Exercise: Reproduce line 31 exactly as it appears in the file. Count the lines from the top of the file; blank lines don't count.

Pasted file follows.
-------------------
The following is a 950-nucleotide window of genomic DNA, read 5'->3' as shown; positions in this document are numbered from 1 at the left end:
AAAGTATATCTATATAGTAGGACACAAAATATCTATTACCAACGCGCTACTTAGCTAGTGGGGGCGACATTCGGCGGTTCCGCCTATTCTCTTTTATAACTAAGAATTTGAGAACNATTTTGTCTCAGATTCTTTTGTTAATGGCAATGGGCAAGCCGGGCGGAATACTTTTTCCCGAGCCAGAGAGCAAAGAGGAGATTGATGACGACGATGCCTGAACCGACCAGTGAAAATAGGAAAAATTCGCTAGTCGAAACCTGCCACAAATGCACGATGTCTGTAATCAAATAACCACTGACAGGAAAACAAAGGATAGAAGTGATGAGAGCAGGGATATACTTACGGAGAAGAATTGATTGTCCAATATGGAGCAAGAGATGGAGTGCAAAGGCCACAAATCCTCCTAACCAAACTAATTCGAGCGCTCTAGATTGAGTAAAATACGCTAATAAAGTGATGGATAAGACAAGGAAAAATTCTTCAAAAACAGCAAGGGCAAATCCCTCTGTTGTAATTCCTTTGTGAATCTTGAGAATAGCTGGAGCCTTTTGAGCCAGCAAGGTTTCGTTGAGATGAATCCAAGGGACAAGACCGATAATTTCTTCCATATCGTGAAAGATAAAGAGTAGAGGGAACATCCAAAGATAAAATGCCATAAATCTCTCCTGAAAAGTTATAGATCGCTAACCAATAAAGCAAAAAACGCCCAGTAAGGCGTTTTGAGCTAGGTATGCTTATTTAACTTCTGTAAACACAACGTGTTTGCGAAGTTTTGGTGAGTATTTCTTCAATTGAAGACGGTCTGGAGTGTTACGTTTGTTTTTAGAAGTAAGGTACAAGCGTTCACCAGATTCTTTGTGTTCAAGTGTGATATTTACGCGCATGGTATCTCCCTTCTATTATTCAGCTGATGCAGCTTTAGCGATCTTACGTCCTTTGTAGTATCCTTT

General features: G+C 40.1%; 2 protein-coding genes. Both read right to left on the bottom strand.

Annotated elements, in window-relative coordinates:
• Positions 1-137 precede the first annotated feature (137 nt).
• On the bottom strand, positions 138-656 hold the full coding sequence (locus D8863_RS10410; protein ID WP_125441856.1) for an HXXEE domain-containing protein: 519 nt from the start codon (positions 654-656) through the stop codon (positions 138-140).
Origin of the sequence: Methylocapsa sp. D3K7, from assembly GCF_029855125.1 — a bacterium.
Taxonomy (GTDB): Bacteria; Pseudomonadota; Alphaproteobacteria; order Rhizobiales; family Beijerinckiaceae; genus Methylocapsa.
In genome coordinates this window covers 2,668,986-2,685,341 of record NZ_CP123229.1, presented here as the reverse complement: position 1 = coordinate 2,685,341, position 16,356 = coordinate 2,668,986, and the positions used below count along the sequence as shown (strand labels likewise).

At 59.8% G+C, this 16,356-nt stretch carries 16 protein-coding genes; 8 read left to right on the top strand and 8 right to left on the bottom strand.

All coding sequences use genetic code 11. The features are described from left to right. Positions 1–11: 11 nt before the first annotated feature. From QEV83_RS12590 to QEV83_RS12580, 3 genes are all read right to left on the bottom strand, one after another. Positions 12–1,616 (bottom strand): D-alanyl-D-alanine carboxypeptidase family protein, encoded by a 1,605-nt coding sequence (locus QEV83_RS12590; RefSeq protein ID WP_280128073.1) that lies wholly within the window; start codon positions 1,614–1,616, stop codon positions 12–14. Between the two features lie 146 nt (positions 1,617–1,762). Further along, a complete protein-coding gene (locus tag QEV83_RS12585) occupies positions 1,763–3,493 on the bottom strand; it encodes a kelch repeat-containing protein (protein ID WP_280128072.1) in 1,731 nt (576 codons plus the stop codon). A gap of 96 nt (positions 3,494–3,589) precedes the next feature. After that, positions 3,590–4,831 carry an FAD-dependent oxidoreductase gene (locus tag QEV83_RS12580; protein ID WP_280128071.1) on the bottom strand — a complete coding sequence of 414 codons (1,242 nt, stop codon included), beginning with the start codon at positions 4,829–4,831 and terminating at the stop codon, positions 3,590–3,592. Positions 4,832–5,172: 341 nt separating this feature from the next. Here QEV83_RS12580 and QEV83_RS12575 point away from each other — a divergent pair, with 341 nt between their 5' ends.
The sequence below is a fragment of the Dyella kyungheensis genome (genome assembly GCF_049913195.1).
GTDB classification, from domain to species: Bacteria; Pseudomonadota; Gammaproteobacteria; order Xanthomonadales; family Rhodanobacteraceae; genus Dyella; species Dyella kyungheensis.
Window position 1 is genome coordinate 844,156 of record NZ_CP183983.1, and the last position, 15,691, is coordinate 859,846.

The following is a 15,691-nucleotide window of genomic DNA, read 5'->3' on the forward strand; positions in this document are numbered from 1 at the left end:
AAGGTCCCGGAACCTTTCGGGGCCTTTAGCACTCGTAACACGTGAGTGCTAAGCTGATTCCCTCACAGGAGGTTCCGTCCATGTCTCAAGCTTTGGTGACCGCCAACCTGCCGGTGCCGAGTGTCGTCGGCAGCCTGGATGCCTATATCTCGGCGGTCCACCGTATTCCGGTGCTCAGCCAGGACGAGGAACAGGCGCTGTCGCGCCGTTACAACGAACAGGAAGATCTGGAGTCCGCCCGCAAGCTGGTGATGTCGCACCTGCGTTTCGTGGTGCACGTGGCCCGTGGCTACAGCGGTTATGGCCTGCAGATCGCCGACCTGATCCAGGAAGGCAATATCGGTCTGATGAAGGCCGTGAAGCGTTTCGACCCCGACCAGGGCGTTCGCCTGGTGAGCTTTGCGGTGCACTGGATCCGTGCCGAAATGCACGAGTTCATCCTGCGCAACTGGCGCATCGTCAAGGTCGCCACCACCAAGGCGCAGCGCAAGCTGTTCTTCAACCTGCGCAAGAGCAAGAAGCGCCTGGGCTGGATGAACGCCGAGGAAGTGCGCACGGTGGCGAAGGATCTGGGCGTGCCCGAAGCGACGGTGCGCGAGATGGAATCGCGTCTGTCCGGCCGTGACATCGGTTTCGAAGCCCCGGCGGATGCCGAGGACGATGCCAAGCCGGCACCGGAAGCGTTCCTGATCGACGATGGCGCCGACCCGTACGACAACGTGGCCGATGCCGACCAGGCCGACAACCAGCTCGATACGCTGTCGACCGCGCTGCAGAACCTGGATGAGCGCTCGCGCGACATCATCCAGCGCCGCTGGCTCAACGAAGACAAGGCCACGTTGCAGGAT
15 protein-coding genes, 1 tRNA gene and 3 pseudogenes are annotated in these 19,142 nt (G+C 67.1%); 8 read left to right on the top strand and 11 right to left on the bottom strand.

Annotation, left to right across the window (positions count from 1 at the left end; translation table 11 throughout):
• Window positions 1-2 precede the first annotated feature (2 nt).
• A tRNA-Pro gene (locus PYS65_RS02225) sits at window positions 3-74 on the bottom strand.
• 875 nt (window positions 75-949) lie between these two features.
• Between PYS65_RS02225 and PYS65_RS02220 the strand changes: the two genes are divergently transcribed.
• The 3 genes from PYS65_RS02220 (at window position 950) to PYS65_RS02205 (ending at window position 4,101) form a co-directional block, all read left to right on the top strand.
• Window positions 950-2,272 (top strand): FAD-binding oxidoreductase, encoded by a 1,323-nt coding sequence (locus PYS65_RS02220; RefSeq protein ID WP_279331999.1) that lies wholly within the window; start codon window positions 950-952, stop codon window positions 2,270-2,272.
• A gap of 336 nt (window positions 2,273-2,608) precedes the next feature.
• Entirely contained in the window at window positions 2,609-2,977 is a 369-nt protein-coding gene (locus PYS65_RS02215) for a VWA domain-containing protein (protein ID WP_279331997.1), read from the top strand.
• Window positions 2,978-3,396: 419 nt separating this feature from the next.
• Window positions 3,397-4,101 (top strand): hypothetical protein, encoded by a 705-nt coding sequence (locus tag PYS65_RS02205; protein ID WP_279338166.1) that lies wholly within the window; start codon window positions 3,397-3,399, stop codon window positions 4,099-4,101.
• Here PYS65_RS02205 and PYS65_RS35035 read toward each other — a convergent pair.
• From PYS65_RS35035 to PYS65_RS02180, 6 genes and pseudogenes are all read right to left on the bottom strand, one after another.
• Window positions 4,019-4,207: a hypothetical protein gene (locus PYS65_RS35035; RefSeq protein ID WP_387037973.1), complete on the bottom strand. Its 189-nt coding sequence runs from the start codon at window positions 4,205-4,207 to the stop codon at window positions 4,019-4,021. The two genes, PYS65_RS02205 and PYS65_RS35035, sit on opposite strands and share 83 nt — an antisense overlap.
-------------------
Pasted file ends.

• Window positions 4,019-4,207: a hypothetical protein gene (locus PYS65_RS35035; RefSeq protein ID WP_387037973.1), complete on the bottom strand. Its 189-nt coding sequence runs from the start codon at window positions 4,205-4,207 to the stop codon at window positions 4,019-4,021. The two genes, PYS65_RS02205 and PYS65_RS35035, sit on opposite strands and share 83 nt — an antisense overlap.